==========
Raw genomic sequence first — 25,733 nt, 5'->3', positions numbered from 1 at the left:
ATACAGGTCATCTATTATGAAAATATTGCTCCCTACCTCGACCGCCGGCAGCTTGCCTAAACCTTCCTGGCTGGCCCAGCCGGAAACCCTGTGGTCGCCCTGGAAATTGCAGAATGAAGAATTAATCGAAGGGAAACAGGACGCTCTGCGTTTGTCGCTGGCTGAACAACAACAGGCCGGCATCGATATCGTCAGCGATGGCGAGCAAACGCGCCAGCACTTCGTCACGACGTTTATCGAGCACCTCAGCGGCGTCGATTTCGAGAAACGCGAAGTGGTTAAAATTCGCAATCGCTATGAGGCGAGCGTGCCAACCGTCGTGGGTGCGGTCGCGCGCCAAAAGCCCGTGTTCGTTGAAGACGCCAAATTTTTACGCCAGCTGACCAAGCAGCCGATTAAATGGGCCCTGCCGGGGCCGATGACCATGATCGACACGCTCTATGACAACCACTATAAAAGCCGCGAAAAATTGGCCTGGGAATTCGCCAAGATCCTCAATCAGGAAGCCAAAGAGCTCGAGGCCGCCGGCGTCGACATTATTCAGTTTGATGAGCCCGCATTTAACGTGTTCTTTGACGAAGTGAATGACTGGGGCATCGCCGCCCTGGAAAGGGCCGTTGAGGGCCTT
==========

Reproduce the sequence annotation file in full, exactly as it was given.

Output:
Raw genomic sequence first — 25,733 nt, 5'->3', positions numbered from 1 at the left:
ATACAGGTCATCTATTATGAAAATATTGCTCCCTACCTCGACCGCCGGCAGCTTGCCTAAACCTTCCTGGCTGGCCCAGCCGGAAACCCTGTGGTCGCCCTGGAAATTGCAGAATGAAGAATTAATCGAAGGGAAACAGGACGCTCTGCGTTTGTCGCTGGCTGAACAACAACAGGCCGGCATCGATATCGTCAGCGATGGCGAGCAAACGCGCCAGCACTTCGTCACGACGTTTATCGAGCACCTCAGCGGCGTCGATTTCGAGAAACGCGAAGTGGTTAAAATTCGCAATCGCTATGAGGCGAGCGTGCCAACCGTCGTGGGTGCGGTCGCGCGCCAAAAGCCCGTGTTCGTTGAAGACGCCAAATTTTTACGCCAGCTGACCAAGCAGCCGATTAAATGGGCCCTGCCGGGGCCGATGACCATGATCGACACGCTCTATGACAACCACTATAAAAGCCGCGAAAAATTGGCCTGGGAATTCGCCAAGATCCTCAATCAGGAAGCCAAAGAGCTCGAGGCCGCCGGCGTCGACATTATTCAGTTTGATGAGCCCGCATTTAACGTGTTCTTTGACGAAGTGAATGACTGGGGCATCGCCGCCCTGGAAAGGGCCGTTGAGGGCCTT